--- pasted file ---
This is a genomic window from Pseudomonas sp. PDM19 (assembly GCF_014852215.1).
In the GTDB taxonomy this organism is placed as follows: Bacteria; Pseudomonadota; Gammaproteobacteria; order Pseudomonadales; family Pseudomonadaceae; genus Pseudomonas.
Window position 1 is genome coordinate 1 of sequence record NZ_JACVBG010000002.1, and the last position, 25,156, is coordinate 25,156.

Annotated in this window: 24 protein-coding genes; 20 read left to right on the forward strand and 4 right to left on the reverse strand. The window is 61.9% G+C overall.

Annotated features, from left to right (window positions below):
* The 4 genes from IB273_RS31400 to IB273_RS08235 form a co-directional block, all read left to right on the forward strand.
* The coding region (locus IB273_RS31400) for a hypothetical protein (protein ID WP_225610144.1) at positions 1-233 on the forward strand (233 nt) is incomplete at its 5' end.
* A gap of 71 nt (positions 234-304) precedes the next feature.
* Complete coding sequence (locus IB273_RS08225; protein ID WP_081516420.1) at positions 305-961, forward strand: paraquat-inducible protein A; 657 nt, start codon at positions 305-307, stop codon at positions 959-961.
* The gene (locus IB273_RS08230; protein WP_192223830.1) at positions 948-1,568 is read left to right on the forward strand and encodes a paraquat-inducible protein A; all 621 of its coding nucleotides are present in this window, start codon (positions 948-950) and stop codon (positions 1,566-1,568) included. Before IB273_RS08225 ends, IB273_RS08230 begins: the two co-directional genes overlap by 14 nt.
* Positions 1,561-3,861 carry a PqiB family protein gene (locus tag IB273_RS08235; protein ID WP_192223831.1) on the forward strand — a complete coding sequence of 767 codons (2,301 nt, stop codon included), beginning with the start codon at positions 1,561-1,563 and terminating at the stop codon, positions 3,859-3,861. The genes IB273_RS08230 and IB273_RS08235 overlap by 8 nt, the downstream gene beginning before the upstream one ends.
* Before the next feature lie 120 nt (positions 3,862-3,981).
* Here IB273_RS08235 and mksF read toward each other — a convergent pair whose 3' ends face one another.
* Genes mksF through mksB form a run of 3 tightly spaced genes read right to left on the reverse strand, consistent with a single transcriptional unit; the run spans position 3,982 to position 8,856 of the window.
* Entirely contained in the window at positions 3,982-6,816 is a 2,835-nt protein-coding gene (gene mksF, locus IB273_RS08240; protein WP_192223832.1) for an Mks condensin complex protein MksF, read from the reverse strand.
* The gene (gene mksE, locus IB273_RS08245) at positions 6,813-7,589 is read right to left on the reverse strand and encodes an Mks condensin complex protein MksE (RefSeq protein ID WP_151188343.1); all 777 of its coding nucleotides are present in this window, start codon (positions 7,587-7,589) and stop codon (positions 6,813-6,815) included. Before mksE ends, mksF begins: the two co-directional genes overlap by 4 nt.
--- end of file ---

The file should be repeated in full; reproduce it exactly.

This is a genomic window from Pseudomonas sp. PDM19 (assembly GCF_014852215.1).
In the GTDB taxonomy this organism is placed as follows: Bacteria; Pseudomonadota; Gammaproteobacteria; order Pseudomonadales; family Pseudomonadaceae; genus Pseudomonas.
Window position 1 is genome coordinate 1 of sequence record NZ_JACVBG010000002.1, and the last position, 25,156, is coordinate 25,156.

Annotated in this window: 24 protein-coding genes; 20 read left to right on the forward strand and 4 right to left on the reverse strand. The window is 61.9% G+C overall.

Annotated features, from left to right (window positions below):
* The 4 genes from IB273_RS31400 to IB273_RS08235 form a co-directional block, all read left to right on the forward strand.
* The coding region (locus IB273_RS31400) for a hypothetical protein (protein ID WP_225610144.1) at positions 1-233 on the forward strand (233 nt) is incomplete at its 5' end.
* A gap of 71 nt (positions 234-304) precedes the next feature.
* Complete coding sequence (locus IB273_RS08225; protein ID WP_081516420.1) at positions 305-961, forward strand: paraquat-inducible protein A; 657 nt, start codon at positions 305-307, stop codon at positions 959-961.
* The gene (locus IB273_RS08230; protein WP_192223830.1) at positions 948-1,568 is read left to right on the forward strand and encodes a paraquat-inducible protein A; all 621 of its coding nucleotides are present in this window, start codon (positions 948-950) and stop codon (positions 1,566-1,568) included. Before IB273_RS08225 ends, IB273_RS08230 begins: the two co-directional genes overlap by 14 nt.
* Positions 1,561-3,861 carry a PqiB family protein gene (locus tag IB273_RS08235; protein ID WP_192223831.1) on the forward strand — a complete coding sequence of 767 codons (2,301 nt, stop codon included), beginning with the start codon at positions 1,561-1,563 and terminating at the stop codon, positions 3,859-3,861. The genes IB273_RS08230 and IB273_RS08235 overlap by 8 nt, the downstream gene beginning before the upstream one ends.
* Before the next feature lie 120 nt (positions 3,862-3,981).
* Here IB273_RS08235 and mksF read toward each other — a convergent pair whose 3' ends face one another.
* Genes mksF through mksB form a run of 3 tightly spaced genes read right to left on the reverse strand, consistent with a single transcriptional unit; the run spans position 3,982 to position 8,856 of the window.
* Entirely contained in the window at positions 3,982-6,816 is a 2,835-nt protein-coding gene (gene mksF, locus IB273_RS08240; protein WP_192223832.1) for an Mks condensin complex protein MksF, read from the reverse strand.
* The gene (gene mksE, locus IB273_RS08245) at positions 6,813-7,589 is read right to left on the reverse strand and encodes an Mks condensin complex protein MksE (RefSeq protein ID WP_151188343.1); all 777 of its coding nucleotides are present in this window, start codon (positions 7,587-7,589) and stop codon (positions 6,813-6,815) included. Before mksE ends, mksF begins: the two co-directional genes overlap by 4 nt.